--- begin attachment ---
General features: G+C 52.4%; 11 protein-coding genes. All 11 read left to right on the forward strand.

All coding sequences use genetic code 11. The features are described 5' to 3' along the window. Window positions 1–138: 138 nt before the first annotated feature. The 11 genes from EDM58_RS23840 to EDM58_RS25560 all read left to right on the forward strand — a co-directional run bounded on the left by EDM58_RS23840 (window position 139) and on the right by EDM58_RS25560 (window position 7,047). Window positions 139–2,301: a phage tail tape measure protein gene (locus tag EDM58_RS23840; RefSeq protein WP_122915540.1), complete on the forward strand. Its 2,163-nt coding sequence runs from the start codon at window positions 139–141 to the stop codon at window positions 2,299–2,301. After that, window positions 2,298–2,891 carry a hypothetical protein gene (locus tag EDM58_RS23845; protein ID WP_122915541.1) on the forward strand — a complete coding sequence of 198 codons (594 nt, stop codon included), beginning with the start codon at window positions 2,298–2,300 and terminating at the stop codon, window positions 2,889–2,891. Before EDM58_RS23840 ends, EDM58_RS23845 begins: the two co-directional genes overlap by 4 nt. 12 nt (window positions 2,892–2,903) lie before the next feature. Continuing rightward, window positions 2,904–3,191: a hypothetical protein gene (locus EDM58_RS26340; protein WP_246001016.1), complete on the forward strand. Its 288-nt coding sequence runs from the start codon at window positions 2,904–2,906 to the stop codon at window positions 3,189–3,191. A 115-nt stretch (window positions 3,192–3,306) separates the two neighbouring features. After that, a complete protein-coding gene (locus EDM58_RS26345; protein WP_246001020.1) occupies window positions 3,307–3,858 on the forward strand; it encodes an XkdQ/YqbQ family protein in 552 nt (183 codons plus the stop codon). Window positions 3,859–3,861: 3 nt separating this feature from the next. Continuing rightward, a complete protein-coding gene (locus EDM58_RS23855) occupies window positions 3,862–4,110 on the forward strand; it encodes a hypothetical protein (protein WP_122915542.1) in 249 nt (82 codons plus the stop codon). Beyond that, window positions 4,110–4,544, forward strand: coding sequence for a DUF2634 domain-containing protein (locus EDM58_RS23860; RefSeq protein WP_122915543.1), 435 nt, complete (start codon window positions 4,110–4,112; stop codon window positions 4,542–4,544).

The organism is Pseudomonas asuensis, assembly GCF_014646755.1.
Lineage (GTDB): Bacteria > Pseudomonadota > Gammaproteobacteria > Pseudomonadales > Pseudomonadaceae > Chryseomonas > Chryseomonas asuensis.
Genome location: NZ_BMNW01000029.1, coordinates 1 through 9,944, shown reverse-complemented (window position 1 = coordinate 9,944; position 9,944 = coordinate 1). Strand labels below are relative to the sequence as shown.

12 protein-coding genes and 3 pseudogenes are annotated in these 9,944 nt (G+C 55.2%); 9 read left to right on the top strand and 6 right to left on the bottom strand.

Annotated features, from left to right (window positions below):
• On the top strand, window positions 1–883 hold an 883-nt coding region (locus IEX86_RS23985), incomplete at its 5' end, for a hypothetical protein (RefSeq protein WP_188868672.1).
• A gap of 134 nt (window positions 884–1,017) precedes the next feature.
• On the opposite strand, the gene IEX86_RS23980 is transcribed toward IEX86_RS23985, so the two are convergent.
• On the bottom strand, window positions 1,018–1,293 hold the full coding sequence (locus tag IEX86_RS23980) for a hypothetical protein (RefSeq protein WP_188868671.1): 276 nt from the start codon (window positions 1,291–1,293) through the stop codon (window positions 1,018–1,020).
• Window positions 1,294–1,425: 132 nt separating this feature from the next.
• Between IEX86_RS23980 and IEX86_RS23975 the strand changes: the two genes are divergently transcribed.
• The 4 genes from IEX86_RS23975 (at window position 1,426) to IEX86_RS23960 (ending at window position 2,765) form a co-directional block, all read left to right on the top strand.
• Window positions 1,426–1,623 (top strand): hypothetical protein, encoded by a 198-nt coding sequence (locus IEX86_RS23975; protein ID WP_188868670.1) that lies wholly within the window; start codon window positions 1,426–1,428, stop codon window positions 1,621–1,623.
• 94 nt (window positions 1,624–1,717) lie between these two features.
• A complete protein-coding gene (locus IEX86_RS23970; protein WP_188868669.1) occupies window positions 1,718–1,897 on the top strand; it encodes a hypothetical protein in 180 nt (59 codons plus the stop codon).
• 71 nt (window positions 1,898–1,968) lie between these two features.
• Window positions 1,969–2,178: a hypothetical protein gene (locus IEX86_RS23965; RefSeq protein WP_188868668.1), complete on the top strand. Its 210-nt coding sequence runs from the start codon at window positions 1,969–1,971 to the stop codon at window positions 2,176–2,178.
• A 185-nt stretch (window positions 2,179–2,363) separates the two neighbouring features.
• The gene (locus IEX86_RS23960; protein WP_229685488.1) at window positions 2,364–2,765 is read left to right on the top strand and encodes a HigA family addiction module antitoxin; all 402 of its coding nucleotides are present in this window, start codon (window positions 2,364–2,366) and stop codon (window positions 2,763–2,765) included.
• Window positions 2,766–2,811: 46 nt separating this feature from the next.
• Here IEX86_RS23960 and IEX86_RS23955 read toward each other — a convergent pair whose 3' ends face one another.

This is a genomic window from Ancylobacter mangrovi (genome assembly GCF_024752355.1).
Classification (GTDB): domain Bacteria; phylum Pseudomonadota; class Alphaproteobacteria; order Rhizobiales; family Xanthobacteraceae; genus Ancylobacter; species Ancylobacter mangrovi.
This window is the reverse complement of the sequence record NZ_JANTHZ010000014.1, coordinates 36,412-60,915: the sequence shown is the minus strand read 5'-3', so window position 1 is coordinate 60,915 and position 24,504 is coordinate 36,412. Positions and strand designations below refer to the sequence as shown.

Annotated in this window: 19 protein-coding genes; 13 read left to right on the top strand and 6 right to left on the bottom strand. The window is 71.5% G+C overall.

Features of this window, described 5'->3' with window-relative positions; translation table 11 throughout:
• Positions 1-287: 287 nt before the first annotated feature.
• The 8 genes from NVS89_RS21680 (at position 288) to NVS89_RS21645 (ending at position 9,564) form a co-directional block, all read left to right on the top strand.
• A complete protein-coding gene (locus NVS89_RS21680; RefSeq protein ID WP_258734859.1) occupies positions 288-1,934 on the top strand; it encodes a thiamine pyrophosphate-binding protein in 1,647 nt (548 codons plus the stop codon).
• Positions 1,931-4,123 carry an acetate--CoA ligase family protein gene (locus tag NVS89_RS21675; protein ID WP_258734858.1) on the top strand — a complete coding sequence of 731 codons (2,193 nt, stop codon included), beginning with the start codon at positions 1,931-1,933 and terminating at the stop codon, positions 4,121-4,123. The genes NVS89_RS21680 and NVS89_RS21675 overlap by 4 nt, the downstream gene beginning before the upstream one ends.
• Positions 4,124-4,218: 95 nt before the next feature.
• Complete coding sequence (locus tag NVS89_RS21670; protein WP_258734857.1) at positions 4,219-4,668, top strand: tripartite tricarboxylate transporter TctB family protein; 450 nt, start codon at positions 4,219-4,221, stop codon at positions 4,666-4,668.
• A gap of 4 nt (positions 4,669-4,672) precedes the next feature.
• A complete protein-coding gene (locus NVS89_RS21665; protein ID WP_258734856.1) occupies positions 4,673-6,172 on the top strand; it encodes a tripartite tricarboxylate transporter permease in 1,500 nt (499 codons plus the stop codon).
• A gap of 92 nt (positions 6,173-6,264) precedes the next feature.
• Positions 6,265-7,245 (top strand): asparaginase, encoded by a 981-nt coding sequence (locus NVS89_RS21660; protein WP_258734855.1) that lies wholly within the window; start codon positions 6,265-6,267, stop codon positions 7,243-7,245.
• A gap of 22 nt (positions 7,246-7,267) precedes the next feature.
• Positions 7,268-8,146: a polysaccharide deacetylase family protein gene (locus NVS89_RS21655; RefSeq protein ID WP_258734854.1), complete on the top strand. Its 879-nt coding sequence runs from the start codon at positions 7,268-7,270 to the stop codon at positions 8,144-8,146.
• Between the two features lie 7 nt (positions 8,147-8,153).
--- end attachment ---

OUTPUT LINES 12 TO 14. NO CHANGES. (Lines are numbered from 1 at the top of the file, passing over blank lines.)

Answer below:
• Window positions 1,294–1,425: 132 nt separating this feature from the next.
• Between IEX86_RS23980 and IEX86_RS23975 the strand changes: the two genes are divergently transcribed.
• The 4 genes from IEX86_RS23975 (at window position 1,426) to IEX86_RS23960 (ending at window position 2,765) form a co-directional block, all read left to right on the top strand.